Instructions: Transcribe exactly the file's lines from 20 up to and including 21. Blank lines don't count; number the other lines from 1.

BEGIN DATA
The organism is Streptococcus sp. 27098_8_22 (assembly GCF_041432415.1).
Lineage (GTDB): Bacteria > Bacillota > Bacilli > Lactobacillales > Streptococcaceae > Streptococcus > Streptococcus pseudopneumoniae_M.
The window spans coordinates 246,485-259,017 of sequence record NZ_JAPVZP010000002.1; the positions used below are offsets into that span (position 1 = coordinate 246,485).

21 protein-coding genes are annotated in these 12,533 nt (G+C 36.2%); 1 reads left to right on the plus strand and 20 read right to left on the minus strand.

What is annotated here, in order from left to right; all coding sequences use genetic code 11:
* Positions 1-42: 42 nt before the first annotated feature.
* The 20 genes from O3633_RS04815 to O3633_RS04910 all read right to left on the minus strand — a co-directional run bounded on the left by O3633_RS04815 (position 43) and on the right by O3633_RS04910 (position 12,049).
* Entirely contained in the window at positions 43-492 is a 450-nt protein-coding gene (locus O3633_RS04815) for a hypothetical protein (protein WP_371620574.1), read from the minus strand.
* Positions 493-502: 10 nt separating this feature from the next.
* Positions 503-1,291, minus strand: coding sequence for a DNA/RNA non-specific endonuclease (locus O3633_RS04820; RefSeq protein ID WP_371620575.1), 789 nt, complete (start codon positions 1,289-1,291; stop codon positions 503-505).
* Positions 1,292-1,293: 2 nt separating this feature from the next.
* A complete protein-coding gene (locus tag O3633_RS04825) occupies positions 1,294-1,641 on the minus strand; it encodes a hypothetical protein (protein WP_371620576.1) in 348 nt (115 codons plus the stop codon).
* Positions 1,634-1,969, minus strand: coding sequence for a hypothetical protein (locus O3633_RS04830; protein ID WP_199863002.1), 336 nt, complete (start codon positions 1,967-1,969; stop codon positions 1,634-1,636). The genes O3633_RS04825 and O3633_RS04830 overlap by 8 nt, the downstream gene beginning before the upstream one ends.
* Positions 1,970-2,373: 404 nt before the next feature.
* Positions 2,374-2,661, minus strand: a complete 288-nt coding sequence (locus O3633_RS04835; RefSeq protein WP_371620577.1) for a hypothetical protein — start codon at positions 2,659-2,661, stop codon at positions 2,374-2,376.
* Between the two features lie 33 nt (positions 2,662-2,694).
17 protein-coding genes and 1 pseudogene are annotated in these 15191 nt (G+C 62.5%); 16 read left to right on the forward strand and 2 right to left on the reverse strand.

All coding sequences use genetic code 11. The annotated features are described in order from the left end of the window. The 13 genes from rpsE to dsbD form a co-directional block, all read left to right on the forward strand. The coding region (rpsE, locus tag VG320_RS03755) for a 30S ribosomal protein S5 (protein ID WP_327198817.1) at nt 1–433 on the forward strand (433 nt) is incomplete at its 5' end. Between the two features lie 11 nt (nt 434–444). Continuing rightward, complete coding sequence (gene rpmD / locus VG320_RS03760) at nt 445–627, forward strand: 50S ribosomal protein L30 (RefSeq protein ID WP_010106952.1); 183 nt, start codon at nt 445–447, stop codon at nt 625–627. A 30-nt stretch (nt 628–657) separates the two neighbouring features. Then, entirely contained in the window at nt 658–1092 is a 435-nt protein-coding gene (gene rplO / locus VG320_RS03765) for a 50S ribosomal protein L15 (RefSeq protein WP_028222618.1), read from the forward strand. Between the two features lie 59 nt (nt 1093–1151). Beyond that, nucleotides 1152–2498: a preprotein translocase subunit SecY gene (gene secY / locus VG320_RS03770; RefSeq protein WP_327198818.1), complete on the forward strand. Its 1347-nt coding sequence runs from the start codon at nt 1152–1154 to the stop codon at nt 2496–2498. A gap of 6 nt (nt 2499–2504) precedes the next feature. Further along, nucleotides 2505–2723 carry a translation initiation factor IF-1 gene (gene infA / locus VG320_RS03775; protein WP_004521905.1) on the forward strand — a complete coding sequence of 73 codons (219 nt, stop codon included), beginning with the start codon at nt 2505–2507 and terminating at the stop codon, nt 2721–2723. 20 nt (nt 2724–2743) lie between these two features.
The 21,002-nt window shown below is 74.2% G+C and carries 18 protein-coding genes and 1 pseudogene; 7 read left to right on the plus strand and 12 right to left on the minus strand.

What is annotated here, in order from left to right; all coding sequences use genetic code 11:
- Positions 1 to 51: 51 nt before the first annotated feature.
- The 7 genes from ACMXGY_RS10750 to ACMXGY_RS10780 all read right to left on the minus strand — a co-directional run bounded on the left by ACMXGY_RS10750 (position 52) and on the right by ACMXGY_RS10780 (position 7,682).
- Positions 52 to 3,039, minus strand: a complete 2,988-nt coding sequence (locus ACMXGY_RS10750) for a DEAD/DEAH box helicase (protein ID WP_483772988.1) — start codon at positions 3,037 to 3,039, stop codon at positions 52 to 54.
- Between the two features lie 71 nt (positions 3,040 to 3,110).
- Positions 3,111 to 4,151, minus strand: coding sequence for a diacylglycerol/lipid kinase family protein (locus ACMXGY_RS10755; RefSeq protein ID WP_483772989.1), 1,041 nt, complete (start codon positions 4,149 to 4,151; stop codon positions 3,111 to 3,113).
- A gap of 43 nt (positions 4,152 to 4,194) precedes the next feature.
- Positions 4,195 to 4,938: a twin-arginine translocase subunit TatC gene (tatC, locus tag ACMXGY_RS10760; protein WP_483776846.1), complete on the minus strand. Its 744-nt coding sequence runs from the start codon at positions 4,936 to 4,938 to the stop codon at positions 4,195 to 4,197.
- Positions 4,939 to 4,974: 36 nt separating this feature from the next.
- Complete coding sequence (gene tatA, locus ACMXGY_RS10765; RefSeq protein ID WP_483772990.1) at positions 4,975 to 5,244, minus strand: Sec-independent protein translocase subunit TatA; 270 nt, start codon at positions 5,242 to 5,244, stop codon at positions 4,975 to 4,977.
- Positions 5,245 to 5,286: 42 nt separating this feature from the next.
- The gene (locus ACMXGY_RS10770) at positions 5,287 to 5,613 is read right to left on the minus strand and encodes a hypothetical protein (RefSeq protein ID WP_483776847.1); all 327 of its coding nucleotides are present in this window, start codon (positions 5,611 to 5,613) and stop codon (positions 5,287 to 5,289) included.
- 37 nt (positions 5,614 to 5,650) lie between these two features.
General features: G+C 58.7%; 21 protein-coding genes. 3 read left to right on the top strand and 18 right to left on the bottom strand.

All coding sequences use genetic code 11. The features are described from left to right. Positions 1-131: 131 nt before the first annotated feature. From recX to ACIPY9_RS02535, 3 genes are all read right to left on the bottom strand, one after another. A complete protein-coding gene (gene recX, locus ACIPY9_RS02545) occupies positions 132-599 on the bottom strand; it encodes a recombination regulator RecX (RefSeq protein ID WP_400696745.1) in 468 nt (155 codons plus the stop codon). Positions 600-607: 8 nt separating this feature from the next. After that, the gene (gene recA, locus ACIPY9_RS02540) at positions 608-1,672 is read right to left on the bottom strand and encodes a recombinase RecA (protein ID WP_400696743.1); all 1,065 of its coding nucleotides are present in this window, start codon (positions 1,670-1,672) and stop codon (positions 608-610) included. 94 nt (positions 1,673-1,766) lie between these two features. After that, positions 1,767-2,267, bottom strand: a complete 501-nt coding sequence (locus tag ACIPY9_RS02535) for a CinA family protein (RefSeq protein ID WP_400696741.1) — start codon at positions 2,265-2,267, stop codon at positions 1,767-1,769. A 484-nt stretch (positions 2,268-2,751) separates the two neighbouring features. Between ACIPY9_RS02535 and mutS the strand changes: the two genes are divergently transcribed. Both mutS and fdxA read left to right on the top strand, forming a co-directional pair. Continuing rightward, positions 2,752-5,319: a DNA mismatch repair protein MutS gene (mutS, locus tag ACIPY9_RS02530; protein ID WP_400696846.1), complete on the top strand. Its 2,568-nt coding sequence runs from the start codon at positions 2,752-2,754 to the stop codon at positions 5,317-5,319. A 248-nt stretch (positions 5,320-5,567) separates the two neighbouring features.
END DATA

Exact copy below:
What is annotated here, in order from left to right; all coding sequences use genetic code 11:
- Positions 1 to 51: 51 nt before the first annotated feature.